Browsermob Load Testing Service Is Fantastic

December 2, 2009 - zenoconsultingzenoconsulting

I recently built a Google Web Toolkit (GWT) application for a client. I approached testing from a number of different perspectives:

I first read about BrowserMob on Hacker News and I read founder Patrick Lightbody's interesting post on Why Load Testing Ajax Is Hard. This intrigued me, but at the time, I hadn't had a need for load testing AJAX applications…until I built one. The client I built this app for already had a contract with a different online load testing service, and as such, it made sense to see if we could use that. I tried it, and it didn't. The record and playback features of this particular service (which will remain nameless), did not work at all for the GWT application.

BrowserMob seemed easy enough to try. You sign up for an account and you get 500 free testing credits. They also allow you to import Selenium scripts created with Selenium IDE. So, the first thing I did was install Selenium IDE and record a simple login/logout script. I had it working in about 10 minutes, and I was able to record and playback the script. Then I signed up for BrowserMob, and uploaded the script. BrowserMob converts the script to an easy to use JavaScript format that is simple to understand and well documented. You can manually edit the script inline, and then validate it. It will run against your website and tell you if it fails or succeeds. If it fails, they show you a screenshot of the website at the point of failure so you can visually inspect it. This is extremely helpful in figuring out what went wrong. You can also add debug logging statements to your script which also let you know when/where something went wrong.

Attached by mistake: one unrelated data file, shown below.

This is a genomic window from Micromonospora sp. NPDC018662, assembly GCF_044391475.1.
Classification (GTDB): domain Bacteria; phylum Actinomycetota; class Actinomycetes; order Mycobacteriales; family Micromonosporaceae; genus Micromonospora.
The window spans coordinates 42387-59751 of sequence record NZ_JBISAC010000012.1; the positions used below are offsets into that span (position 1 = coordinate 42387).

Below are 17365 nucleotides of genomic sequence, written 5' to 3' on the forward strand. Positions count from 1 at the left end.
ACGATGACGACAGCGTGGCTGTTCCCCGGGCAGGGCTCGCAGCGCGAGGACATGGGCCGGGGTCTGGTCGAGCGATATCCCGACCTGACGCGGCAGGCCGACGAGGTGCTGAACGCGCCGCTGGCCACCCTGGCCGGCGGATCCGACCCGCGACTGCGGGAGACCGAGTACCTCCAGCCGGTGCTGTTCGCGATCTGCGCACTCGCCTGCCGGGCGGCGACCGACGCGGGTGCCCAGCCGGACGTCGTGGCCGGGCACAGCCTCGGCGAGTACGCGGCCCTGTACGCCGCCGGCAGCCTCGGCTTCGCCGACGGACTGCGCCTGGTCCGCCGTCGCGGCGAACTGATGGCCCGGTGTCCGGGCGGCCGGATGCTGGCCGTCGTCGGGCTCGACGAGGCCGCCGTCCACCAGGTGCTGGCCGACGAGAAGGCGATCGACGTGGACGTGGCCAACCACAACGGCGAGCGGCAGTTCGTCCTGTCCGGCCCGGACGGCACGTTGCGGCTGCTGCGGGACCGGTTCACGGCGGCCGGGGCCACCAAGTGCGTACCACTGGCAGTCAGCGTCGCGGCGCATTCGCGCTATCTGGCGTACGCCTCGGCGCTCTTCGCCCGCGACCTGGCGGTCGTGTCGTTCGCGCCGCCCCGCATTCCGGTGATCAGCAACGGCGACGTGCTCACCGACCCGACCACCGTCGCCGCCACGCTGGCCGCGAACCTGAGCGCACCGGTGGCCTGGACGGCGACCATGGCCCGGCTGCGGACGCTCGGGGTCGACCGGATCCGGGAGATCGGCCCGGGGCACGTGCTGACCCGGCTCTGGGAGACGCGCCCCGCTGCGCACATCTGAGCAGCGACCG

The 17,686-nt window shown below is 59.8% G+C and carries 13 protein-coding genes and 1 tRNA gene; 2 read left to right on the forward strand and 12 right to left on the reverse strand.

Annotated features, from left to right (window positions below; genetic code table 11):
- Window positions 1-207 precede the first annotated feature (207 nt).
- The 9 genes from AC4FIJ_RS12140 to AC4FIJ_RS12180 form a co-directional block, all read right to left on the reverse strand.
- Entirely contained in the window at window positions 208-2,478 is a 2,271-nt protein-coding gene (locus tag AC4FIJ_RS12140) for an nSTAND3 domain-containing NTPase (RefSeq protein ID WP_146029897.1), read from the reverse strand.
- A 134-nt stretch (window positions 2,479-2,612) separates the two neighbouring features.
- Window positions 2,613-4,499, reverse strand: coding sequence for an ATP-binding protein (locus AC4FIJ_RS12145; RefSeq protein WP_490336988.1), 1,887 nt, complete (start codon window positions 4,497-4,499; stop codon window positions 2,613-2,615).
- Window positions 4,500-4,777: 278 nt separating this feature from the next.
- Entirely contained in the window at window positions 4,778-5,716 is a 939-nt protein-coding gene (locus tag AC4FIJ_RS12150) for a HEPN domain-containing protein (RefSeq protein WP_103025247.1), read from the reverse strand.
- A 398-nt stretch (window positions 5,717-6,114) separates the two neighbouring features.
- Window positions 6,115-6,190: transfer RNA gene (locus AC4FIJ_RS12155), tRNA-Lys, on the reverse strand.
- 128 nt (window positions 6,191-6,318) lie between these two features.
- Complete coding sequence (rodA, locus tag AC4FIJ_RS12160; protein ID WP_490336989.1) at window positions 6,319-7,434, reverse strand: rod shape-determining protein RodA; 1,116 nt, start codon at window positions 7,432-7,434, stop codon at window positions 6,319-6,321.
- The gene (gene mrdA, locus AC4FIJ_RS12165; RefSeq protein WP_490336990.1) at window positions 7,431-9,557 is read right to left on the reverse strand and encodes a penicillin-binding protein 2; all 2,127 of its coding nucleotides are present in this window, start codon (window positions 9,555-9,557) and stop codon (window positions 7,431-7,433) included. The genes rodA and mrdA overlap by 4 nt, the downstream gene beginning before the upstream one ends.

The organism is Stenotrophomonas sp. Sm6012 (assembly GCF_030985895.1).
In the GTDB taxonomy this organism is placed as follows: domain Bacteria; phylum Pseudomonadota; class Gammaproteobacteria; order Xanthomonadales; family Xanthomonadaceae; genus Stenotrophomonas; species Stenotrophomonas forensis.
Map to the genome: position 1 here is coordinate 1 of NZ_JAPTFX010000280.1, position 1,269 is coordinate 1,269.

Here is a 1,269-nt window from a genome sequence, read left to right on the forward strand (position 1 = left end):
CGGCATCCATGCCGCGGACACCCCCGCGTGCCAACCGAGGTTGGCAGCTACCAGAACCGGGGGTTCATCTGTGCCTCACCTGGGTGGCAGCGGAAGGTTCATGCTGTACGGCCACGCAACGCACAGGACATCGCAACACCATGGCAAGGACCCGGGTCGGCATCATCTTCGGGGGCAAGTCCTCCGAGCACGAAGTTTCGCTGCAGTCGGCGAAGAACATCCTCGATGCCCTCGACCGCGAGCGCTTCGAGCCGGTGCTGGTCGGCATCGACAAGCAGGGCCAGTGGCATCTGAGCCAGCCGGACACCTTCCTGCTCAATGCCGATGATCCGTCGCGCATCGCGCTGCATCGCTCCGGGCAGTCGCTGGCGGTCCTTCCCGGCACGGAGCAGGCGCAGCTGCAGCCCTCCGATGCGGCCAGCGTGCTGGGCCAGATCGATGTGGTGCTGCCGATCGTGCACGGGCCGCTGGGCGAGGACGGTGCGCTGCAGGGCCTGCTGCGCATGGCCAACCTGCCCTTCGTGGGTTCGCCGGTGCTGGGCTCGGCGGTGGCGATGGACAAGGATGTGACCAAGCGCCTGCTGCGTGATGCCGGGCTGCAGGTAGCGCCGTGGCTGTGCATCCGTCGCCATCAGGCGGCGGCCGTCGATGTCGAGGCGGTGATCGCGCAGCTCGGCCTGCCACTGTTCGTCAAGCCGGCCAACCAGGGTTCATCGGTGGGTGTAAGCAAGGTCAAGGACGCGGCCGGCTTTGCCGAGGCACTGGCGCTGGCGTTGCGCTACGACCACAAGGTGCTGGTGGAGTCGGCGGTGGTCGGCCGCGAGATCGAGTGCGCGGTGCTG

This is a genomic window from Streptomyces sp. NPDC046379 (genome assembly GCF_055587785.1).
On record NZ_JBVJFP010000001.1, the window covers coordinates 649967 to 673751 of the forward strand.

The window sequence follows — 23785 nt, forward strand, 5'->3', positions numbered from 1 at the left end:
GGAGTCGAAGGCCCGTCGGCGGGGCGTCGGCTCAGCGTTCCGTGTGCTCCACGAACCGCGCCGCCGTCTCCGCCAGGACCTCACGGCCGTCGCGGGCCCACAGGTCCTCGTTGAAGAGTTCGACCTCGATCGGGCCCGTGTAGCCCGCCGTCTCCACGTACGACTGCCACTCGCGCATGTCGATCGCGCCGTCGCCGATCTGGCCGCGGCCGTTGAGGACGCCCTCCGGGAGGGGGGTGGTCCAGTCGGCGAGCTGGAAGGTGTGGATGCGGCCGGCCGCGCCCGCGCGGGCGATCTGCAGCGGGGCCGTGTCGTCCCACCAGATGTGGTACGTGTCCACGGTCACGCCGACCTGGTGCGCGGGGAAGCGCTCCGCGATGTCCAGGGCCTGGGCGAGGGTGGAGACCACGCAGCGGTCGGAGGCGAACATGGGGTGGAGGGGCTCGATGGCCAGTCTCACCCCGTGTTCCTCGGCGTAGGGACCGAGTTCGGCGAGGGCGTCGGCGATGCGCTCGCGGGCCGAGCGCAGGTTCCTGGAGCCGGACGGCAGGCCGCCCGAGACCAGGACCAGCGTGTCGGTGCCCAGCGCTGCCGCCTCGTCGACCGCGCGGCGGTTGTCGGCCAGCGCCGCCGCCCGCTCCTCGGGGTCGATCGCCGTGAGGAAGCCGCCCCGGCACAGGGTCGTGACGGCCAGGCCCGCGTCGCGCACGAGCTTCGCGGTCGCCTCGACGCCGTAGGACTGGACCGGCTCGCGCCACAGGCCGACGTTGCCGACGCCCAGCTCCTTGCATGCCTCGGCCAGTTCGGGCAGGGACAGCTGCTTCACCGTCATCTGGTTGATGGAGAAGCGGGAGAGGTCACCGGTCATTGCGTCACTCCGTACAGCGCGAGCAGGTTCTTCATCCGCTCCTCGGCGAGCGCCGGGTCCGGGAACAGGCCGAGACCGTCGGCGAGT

Once we had a staging environment deployed and the site was accessible via a public URL, I ran several small load tests to tune my scripts. Now we had a couple scripts that we wanted to exercise on a larger scale, so we purchased a chunk of credits from BrowserMob. BrowserMob has a number of tune-able parameters when you set up a load test that determine the cost of a particular test:

  • Duration of the test
  • Number of users
  • Type of user: real or virtual

Real users mean real web browsers spawned on Amazon EC2 instances in the cloud. Virtual users mean the HTTP traffic is first recorded from a real browser and then replayed. I ran into some technical difficulty getting a virtual user test to run — this was mainly a side effect of the security features of the application and the use of GWT-RPC. In a nutshell, for security purposes, a server side security token is generated after login, and all future requests require the passing of this token. This is to avoid cross-browser scripting attacks. A simple replay of the HTTP traffic will fail on the server side because the token will no longer be valid. I spoke with Patrick about this, and we both believe that this is a technical hurdle that could be overcome — but in the interest of expediency, I was going to go for real browser testing initially. The cost up front of testing with real browsers is higher, but it is really the most realistic test you can probably execute and provides you an initial baseline of what your app can handle.